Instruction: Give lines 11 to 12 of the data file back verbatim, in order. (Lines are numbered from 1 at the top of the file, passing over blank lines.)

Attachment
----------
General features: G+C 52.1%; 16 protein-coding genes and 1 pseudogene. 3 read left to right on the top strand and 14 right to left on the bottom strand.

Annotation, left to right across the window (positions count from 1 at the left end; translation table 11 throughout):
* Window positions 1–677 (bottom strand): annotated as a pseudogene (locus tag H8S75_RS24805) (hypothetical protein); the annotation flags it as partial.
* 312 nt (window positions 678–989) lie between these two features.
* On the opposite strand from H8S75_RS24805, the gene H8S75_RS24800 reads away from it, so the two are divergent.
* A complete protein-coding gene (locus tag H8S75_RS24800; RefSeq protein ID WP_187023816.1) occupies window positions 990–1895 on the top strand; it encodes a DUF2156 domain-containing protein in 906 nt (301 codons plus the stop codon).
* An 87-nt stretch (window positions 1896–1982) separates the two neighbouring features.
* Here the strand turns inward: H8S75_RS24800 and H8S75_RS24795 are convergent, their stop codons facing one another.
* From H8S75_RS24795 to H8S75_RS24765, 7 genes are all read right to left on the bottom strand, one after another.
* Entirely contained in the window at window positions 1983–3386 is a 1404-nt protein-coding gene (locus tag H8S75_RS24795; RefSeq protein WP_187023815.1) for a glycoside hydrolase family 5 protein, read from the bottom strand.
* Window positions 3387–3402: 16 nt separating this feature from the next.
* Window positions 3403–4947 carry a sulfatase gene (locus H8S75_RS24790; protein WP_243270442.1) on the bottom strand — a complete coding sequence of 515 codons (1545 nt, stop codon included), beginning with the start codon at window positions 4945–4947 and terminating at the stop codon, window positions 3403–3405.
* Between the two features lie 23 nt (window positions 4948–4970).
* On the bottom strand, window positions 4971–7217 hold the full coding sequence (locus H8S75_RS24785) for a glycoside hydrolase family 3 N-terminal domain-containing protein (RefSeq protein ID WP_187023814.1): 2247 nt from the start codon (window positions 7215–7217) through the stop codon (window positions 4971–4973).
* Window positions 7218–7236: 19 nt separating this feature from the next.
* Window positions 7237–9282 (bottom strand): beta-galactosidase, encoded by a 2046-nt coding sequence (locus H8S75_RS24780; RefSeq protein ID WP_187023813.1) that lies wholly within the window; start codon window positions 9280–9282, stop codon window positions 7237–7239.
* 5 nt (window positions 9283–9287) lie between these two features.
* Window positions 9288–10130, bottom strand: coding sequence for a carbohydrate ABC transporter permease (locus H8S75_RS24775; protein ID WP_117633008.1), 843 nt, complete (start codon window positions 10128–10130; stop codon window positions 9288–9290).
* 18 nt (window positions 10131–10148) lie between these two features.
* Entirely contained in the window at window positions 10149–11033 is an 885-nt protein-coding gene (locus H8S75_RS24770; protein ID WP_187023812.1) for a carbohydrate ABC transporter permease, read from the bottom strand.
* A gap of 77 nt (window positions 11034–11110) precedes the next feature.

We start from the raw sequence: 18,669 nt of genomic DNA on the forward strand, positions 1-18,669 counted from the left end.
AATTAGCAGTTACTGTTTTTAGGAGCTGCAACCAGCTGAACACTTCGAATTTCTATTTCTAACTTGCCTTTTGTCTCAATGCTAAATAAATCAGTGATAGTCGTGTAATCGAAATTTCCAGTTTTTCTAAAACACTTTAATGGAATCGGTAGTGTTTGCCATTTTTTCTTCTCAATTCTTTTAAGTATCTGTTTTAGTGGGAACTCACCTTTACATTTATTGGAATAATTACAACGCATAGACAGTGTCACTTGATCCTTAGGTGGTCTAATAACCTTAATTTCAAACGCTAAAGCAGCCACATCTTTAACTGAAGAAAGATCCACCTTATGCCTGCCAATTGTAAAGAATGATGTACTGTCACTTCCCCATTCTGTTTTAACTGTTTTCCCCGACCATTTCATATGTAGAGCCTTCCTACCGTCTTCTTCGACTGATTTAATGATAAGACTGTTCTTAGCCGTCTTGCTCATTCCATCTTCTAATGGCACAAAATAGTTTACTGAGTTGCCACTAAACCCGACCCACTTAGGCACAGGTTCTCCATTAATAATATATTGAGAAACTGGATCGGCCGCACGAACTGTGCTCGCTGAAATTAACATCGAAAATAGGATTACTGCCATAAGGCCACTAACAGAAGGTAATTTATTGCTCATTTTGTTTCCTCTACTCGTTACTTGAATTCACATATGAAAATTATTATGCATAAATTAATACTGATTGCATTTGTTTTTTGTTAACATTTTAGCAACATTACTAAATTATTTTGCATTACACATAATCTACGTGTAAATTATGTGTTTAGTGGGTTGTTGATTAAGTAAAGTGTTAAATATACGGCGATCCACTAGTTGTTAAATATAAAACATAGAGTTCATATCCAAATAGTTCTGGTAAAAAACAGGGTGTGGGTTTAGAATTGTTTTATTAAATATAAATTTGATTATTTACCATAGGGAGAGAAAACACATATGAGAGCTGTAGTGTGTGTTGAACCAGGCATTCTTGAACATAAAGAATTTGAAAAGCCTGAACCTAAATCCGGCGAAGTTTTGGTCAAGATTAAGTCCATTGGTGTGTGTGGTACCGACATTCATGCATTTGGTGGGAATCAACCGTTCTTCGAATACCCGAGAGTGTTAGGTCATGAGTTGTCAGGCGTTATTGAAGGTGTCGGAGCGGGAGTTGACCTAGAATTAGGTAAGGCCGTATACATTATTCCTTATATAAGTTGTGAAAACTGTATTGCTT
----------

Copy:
* Window positions 3387–3402: 16 nt separating this feature from the next.
* Window positions 3403–4947 carry a sulfatase gene (locus H8S75_RS24790; protein WP_243270442.1) on the bottom strand — a complete coding sequence of 515 codons (1545 nt, stop codon included), beginning with the start codon at window positions 4945–4947 and terminating at the stop codon, window positions 3403–3405.